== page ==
They flew low in a tight formation over the bay. It was just before sunset. Dylan had insisted I take my camera along for the evening walk. I guess he had seen me glued to my computer and my phone all week, and felt we should take a longer walk. So I complied – and right off the bat we witnessed a spectacular synchronized dive by four Brown Pelicans on the bay.
One of them took off immediately and sat down to digest his meal, but the rest stayed on the water to enjoy the soft evening glow.
A lone Oyster Catcher was having his dinner near the sea wall, where the low tide had revealed a rich smorgasbord.
Before we left the bay side, we spotted the younger Great Blue Heron, whom I haven’t seen in a couple of months. He was making plans for the evening under the Sailing Center pier.
When we walked through the marsh towards the dog park, we saw Papa Stanley in a pine tree close to the nest. He spotted us too and nodded his greeting.
He was facing the nest, where Mama Sandy was brooding the chicks basking in the last rays still reaching the salt marsh.
Dylan spent a few minutes running with his friends at the dog park, including one of his first friends there, Saki.
When we walked back past the nest Papa Stanley was there too, drying his feathers and facing the setting sun. Perhaps he had brought home some evening snacks.
I have seen from my terrace that Sandy is now brooding the chicks and feeding them small bites of fish. But their new home is paparazzi-safe. The nest cup is so deep that I have not yet gotten a good picture of the new generation. However, I am concluding from Sandy’s feeding pattern that they have 2-3 babies…about 10-12 days old by now. It’s funny how they always notice me taking pictures from my terrace although I am more than a block away from the nest.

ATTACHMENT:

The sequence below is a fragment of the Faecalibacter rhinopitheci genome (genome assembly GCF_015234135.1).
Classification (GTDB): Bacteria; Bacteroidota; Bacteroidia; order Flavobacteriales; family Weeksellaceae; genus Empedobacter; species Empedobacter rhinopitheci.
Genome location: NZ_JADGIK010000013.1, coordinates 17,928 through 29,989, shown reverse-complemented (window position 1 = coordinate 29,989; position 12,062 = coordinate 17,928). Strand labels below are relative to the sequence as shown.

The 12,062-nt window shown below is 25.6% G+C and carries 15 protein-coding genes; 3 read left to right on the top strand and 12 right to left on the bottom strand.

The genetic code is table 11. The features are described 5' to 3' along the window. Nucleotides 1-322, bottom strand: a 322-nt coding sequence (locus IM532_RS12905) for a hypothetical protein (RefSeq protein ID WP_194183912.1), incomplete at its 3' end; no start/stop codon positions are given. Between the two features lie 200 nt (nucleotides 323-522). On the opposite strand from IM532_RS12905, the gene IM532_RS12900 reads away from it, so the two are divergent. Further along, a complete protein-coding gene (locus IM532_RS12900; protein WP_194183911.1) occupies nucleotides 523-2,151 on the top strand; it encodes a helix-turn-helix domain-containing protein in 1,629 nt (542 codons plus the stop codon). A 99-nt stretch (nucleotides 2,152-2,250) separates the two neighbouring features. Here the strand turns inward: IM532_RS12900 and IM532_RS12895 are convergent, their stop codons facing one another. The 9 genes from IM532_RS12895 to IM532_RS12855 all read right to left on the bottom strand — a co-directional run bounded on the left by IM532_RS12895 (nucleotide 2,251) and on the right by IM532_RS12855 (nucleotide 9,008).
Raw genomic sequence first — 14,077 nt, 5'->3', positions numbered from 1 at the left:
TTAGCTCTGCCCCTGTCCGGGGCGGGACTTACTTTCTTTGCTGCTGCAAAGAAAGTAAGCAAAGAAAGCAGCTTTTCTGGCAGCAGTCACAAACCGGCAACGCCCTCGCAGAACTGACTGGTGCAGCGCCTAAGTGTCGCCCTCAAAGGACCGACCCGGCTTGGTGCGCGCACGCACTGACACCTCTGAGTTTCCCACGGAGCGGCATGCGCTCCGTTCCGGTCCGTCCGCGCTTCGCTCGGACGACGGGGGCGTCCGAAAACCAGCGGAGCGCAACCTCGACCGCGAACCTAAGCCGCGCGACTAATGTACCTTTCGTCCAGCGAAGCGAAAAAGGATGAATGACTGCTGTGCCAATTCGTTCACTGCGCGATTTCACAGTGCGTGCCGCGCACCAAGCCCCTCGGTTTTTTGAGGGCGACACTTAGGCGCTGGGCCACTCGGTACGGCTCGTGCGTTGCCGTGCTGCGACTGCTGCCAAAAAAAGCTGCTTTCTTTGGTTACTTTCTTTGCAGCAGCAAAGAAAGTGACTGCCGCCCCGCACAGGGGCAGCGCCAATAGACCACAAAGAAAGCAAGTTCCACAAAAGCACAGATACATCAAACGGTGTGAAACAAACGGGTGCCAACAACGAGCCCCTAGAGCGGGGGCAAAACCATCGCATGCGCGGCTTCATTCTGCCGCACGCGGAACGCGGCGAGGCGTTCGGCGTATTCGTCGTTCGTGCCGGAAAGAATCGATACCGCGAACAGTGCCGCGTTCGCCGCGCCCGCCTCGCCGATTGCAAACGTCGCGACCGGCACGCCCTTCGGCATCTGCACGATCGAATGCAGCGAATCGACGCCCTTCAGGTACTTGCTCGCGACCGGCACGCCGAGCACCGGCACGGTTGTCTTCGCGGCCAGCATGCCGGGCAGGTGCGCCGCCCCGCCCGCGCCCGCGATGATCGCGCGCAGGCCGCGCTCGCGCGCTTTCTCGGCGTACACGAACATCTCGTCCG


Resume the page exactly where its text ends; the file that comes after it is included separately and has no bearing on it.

Then yesterday I finally had a chance to do a solo walk at the marsh in bright daylight. It was interesting to note that Sandy left the nest twice for a minute or so. When Stanley was there looking after the kids, she flew to the middle of the marsh and brought back something small, holding it very carefully in both her talons.
I have seen this also in previous years and always wondered what it is she brings back to the nest. The fact that Sandy now leaves the nest also tells me the chicks are more than 10 days old. She does not need to brood continuously any more. I just hope to see a little head, or more, soon. After twice leaving and bringing in some mysterious stuff, Sandy left Stanley in charge and went out once more for a short excursion. Perhaps she just wanted some exercise because she came back empty handed.
I walked around the marsh and saw a few friends. The Mayor was back in his office on the tiny islet. It looked like he was firmly in control of this small ‘city’. That was reassuring.
The Tri-Colored heron was foraging in the shallows – and little later on I saw him catch a small fish.
The Little Blue Heron was also there with the tiny Snowy Egret. I am thinking these guys are too young to form a family as yet.
Then I saw Stanley leave the nest. He flew towards the ocean. But in a couple of minutes he returned to the marsh. He didn’t fly to the nest empty-handed, that would’ve been a mistake, instead he settled on a cypress tree far away from the nest.
He sat there for a few minutes resting, then flew towards the bay. I hope he had better luck there. I saw many other smaller birds on this weekend walk, but those images will need to come in a future post.
I have a short work trip coming up in the beginning of the week and wish you all a wonderful week.